Shark Fins & Bell Curves: Why You Think You're Above Average

Most people think of their performance curve as a shark fin. They believe they do excellent work most of the time, average work sometimes and substandard work very occasionally.

However, this is a classic case of illusory superiority bias in action (it's the same reason 75% of people rate themselves as above average drivers).

The reality is: your performance curve is much more likely to resemble a bell curve than a shark fin.

But, this doesn't mean you can't improve. You can. Through deliberate practice (challenging yourself and gathering feedback), you can move the bell curve to the right. You're essentially changing the frame of reference that you use to rate yourself. By trying to make sure each subsequent performance is better than the last performance, you can slowly move the bell curve.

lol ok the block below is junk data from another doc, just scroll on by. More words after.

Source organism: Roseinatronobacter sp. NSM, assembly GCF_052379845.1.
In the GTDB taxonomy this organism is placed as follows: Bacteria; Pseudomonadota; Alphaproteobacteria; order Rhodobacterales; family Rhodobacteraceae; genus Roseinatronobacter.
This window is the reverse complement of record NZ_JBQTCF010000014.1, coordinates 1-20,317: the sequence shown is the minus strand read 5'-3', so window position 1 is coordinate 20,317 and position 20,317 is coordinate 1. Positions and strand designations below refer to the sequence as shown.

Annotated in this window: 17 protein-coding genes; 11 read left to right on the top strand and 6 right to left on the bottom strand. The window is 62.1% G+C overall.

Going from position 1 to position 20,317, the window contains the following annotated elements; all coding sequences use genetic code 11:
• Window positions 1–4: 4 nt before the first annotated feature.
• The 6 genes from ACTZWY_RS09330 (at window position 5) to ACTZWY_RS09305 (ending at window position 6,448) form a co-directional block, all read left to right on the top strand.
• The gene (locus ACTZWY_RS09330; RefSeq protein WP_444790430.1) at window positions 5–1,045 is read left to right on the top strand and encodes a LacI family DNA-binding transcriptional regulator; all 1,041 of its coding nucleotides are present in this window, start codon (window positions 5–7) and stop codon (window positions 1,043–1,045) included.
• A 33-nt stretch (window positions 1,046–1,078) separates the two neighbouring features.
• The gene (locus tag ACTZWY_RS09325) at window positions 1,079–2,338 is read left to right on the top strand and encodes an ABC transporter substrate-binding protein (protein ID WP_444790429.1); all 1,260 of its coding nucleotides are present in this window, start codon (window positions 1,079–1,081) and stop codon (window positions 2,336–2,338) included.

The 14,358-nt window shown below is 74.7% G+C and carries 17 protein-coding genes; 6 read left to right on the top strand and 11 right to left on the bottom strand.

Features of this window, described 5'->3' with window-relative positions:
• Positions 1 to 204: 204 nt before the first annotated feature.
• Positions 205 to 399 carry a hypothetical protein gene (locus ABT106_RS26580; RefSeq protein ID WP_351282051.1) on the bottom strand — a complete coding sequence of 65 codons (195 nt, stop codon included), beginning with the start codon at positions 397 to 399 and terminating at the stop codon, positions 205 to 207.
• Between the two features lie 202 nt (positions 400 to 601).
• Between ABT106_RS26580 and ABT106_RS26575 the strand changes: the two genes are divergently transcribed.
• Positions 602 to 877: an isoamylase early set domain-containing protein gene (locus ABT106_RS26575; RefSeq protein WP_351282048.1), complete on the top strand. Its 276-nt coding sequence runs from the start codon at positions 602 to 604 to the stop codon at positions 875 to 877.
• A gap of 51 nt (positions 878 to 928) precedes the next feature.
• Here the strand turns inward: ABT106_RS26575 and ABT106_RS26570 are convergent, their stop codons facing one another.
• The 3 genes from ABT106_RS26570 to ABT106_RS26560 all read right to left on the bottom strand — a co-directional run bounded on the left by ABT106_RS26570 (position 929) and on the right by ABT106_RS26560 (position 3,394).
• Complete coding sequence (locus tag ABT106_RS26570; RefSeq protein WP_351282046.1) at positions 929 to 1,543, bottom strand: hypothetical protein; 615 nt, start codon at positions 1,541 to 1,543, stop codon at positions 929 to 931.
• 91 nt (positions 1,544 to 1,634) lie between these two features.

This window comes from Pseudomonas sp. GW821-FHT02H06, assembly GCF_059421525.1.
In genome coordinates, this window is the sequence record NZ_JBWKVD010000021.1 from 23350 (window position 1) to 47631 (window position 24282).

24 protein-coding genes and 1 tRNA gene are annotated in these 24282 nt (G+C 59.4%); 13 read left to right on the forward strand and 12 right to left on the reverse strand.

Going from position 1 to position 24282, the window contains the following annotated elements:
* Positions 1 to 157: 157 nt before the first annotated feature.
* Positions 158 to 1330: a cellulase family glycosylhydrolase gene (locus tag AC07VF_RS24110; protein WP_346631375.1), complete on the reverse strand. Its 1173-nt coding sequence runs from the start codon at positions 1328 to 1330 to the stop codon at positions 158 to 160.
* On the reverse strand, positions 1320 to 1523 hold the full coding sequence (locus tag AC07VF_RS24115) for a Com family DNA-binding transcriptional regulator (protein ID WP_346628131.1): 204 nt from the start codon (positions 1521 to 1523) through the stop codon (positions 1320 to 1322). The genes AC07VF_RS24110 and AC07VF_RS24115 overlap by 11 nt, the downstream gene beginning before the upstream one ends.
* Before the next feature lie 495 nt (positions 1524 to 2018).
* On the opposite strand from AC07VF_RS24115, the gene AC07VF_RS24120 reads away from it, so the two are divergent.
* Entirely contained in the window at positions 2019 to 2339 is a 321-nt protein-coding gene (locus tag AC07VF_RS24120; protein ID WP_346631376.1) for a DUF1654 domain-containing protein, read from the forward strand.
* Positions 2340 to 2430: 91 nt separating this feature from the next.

For example, you may think you're a great basketball player. But, compared to the average player in the NBA you're terrible. On their worst day they're still exponentially better than you are on your best day. The same holds for golf, marketing strategy or design.

You have to compare yourself to people that are better than you. This requires a humility that some people can't stomach. It's hard to admit that you're not as good as you think you are (or as good as you pretend to be). But, that's the only way you can move the bell curve to the right.

Written by Adam Harrell on April 2, 2010

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